Natural disasters, epidemics and political unrest deal a particularly heavy blow to communities in West and Central Africa, where people live in a “fragile” state daily, UN Children’s Fund said on 4 February.
UNICEF briefed reporters in Dakar on its $1.2-billion global emergency appeal for 2010; the request calls for $263 million for West and Central Africa. The annual Humanitarian Action Report and accompanying appeal spotlight crises UNICEF sees as needing additional funds outside of the regional UN-wide appeal, to save lives and protect children and women.
“What sets this region apart is a lot of people are vulnerable in normal times, in stable times,” UNICEF West and Central Africa spokesperson Martin Dawes told reporters. “The problem is that any change can make populations slip.”
Of the 182 countries in UN’s 2009 human development index 13 of the bottom 20 are in the region.
UNICEF and other aid organizations have expressed worry over the potential humanitarian impact of severe food insecurity this year in the Sahel, where families already live in difficult conditions.
“The food insecurity and malnutrition are worrying, not only in the Sahel region but also in other areas notably northern Nigeria,” UNICEF West and Central Africa emergency response chief Grant Leaity told reporters. The conditions stem from the global economic crisis – with decreased demand for raw materials and remittances down – as well as climate change effects, he said.
The International Federation of Red Cross and Red Crescent Societies in its 2010-11 West Africa and Sahel strategy also notes that the Sahel countries – among the poorest in the world – face multiple hazards related to climate change, including health emergencies and food insecurity. "The poor human development is manifest in the high infant and child mortality and high maternal mortality rate," IFRC says.
UNICEF's requested funding for West and Central Africa would assist children and women affected by emergencies in Central African Republic, Chad, the Democratic Republic of Congo, Guinea, Mauritania and Niger, as well as smaller-scale emergencies or post-conflict situations in Benin, Cameroon, the Congo, Ghana, Guinea-Bissau, Liberia, Mali and Togo, UNICEF says.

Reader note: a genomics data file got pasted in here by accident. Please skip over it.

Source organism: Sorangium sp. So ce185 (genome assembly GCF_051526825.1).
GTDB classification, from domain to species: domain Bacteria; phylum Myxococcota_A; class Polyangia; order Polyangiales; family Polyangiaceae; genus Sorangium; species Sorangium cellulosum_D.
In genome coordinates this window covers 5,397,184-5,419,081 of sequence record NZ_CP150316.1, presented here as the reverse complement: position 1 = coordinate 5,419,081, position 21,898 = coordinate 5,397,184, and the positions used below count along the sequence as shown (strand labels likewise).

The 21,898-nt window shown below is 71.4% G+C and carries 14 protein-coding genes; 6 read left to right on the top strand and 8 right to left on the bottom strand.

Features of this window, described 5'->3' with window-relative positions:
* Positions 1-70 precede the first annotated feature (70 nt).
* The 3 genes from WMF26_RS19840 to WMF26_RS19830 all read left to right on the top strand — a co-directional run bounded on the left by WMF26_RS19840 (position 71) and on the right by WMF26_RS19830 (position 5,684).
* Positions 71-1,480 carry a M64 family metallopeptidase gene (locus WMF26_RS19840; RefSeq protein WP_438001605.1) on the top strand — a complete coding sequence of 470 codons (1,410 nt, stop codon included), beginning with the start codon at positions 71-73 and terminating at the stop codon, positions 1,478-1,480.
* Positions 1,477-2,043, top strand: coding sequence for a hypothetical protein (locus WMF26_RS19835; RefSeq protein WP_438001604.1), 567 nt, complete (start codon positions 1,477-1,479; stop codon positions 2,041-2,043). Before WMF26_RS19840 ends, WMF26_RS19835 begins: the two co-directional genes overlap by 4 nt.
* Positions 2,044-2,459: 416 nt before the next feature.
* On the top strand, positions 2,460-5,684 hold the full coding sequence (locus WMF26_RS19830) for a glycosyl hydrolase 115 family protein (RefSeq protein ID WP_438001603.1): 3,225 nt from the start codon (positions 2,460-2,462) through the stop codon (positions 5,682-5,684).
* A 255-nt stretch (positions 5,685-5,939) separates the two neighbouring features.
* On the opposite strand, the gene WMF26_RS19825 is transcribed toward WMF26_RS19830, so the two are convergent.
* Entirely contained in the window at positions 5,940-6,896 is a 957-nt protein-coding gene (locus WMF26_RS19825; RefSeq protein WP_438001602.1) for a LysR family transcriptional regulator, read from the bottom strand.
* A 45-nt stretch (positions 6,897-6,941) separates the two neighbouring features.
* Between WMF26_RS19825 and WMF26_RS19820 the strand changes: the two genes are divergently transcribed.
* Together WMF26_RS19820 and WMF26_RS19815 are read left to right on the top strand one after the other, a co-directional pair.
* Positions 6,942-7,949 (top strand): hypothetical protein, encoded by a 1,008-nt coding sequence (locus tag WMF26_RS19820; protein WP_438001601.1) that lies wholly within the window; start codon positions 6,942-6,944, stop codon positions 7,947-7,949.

Emergency funding requirements for the region have increased, mainly due to increased humanitarian needs in Chad and DRC, recurrent crises (flooding and epidemics) and the financial slowdown, UNICEF says. In DRC renewed conflict in several areas has triggered new population displacements, Leaity said; Chad, already coping with hundreds of thousands of refugees and internally displaced persons, is one of the countries facing severe food insecurity this year. In both countries continued armed conflict makes humanitarian aid delivery more complicated and expensive, he pointed out.
The global financial crisis has also hit aid donations, Leaity said. UNICEF’s 2009 humanitarian action appeal for US$1.15 billion was funded to just 39 percent as of October 2009, down from the same period in 2008. “Of course it is difficult to say how [the financial situation will affect aid] for 2010,” he said. “The best we can do is to always be on top of what the most urgent needs are.”
Short and long term
Leaity pointed to the importance of incorporating mid- and long-term assistance into emergency response in the region, where infrastructure is weak.
“In normal times things are fragile,” he said. “As soon as the emergency hits not only is there an immediate or short-term effect but there’s also a mid-term or longer-term effect because the emergency often damages or breaks the infrastructure.”
Recovery is still a relatively new aspect of emergency response for many international organizations and governments, according to Leaity. It is necessary but it is hard work, it takes time and is more difficult to find funding for it, he said.
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